Three years after her death, the Pakistan government is still unable to make any headway into the killing of Benazir Bhutto, the country’s first woman prime minister.
So far no one has been caught or named and those whose names were mentioned by Bhutto, in a letter prior to her assasination, have not even been questioned. No police case has also been registered.
Public perception in Pakistan remains that the Asif Ali Zardari-led government is not interested in finding the truth.
“There are too many names involved, many of whom are in power even today,” said TV anchor Kashif Ansari, in a recent TV show on the subject.
Many debunk the theory that the Taliban were behind the killing.
A UN Commission set up to investigate the killing, which took place on December 27, 2007, highlighted the lack of proper security arrangements in place for the political rally in Nishtar Park, Rawalpindi, where the attack took place.
The UN hinted at official complicity in the killing, citing the example of poor security cover and the immediate washing of the murder site as two examples as well as the haste with which the then President Pervez Musharraf government blamed the Taliban.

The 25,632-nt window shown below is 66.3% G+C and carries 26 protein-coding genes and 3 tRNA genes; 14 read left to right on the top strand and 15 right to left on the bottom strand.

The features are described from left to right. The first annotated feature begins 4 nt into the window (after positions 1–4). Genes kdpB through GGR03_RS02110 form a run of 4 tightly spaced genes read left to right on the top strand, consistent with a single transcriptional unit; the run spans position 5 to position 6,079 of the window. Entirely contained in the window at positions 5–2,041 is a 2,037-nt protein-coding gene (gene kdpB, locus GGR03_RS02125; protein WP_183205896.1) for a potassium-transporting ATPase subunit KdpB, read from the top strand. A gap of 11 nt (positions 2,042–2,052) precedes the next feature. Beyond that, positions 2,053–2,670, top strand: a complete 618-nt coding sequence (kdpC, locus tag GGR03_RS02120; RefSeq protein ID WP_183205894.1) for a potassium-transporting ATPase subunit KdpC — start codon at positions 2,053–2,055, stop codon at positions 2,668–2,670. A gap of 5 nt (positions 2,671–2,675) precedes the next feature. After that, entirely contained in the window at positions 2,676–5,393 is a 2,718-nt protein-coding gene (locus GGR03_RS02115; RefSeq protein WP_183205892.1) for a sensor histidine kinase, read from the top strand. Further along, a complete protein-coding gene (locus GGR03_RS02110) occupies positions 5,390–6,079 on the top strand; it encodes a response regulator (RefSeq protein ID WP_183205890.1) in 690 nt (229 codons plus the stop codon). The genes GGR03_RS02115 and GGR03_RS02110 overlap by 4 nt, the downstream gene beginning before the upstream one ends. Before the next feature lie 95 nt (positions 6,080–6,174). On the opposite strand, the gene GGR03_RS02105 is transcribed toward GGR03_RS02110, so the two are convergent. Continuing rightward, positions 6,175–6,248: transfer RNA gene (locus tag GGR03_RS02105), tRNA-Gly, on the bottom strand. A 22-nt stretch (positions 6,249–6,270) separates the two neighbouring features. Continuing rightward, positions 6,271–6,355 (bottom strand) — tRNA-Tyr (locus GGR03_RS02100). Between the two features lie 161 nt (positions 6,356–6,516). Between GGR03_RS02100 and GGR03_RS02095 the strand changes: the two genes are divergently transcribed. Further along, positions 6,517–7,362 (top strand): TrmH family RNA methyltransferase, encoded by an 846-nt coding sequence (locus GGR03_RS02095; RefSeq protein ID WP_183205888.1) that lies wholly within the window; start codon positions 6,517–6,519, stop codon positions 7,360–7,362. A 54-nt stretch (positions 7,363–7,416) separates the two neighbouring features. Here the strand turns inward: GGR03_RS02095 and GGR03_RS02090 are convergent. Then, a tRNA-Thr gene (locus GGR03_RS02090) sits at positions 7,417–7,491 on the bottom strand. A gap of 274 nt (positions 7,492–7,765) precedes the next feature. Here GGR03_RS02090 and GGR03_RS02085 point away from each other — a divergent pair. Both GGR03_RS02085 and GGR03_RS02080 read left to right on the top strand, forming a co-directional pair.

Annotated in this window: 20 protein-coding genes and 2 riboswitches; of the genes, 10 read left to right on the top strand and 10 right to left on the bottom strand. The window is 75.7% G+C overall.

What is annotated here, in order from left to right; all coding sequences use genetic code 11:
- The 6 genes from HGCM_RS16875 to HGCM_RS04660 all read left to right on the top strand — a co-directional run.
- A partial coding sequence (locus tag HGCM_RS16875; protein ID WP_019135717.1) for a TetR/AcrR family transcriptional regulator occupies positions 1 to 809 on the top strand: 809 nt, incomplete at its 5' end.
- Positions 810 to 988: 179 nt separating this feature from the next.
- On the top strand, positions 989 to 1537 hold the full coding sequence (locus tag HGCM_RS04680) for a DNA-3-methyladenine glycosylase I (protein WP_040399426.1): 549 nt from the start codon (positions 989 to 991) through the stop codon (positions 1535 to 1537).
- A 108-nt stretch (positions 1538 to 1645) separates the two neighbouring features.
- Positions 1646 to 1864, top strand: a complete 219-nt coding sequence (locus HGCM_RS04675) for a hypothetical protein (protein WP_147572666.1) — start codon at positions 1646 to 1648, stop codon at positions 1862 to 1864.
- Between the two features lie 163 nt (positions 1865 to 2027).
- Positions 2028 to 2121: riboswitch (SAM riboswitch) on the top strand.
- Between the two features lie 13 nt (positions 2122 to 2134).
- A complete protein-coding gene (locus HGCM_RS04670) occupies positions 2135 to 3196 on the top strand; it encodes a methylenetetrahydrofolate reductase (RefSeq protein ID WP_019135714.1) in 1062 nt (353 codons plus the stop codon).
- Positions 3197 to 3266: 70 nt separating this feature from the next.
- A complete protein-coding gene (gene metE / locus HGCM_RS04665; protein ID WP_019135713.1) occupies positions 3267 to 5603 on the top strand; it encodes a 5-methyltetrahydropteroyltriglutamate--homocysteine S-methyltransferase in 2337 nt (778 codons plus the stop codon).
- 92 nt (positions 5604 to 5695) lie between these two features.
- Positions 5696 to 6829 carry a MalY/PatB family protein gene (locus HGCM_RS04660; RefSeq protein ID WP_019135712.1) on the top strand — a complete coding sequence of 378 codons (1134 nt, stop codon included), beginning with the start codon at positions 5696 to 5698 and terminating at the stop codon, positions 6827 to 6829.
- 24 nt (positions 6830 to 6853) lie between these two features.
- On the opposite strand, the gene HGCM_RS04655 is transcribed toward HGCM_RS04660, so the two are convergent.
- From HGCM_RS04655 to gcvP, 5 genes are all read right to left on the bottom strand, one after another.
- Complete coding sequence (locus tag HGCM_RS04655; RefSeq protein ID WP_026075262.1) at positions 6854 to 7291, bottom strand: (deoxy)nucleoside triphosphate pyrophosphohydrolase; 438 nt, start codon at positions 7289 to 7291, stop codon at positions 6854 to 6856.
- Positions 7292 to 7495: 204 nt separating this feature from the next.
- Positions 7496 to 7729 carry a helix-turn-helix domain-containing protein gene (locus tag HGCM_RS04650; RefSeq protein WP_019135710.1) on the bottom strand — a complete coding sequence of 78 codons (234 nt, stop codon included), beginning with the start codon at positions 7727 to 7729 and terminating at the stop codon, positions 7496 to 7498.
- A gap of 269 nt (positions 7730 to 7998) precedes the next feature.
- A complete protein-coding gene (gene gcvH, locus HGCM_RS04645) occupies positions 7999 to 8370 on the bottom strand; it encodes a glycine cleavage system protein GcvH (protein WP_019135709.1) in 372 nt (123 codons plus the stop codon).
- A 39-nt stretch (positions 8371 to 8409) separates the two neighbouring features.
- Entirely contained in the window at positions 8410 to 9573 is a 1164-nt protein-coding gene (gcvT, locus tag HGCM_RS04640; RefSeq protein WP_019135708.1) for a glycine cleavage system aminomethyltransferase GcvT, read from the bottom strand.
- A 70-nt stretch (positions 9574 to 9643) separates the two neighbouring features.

After the October 2007 attack on her convoy in Karachi, a visible shaken Bhutto had named three people in a letter to Musharraf, saying that if anything happened to her, it would be these persons who would be responsible.
One of the persons was Pervez Ilahi, the then Punjab chief minister, another was Hamid Gul, a retired ISI chief who has close links with the Taliban and a third was Ejaz Shah, a retired brigadier who headed the Intelligence Bureau.
All three were close to the military high command. But the military denied any involvement. Ilahi lives in Lahore and is active in politics. Gul remains in Rawalpindi and frequently appears on TV talk shows. Ejaz Shah, who had earlier escaped to Australia, is now back in the country and tipped for a government appointment.
But all is not lost. Some headway has been made in court where this month local police officials said that they were directed by senior military officials not to interfere with the security arrangements of the Bhutto rally.
This elicited a strong response from the military which denied the allegations.